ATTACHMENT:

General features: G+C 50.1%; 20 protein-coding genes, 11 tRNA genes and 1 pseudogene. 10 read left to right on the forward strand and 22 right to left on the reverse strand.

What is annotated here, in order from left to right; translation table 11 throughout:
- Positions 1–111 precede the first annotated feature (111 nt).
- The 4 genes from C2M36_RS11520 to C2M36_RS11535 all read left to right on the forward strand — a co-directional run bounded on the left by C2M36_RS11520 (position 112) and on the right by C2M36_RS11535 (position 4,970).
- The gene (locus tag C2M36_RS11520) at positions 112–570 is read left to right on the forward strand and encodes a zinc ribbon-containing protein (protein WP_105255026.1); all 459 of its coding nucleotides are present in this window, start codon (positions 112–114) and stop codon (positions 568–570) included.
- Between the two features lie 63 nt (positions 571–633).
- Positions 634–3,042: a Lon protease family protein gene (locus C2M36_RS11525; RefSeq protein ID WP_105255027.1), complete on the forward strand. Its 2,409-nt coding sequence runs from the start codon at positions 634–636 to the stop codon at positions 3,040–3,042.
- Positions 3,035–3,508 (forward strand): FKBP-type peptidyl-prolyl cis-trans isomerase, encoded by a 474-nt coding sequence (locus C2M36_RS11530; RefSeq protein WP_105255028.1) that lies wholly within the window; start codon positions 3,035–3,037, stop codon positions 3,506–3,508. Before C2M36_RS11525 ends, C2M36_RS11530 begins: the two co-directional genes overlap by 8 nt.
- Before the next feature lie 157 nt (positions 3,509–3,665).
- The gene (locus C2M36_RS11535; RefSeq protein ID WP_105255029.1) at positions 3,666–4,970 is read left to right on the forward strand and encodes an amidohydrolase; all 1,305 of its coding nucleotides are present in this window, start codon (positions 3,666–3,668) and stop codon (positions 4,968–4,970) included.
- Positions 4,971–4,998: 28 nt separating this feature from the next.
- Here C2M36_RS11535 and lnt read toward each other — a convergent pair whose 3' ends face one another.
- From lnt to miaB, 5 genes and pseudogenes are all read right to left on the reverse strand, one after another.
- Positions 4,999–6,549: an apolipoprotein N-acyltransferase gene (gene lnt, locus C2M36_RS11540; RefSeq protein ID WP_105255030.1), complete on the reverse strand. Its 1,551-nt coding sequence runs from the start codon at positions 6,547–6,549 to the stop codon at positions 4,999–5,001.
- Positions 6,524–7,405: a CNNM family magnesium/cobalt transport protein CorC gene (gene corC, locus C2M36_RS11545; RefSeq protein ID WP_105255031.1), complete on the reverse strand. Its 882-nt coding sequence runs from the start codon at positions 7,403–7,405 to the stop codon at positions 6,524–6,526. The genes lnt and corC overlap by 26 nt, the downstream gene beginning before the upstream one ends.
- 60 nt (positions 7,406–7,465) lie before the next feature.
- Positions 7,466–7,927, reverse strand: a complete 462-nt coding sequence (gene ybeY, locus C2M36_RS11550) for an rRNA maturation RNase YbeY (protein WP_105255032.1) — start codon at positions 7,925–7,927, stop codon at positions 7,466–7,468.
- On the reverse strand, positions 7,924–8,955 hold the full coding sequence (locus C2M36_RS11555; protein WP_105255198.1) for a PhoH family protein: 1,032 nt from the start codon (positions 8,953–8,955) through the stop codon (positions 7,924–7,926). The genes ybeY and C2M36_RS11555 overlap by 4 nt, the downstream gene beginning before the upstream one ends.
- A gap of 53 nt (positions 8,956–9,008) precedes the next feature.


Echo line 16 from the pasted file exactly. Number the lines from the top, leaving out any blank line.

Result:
- 60 nt (positions 7,406–7,465) lie before the next feature.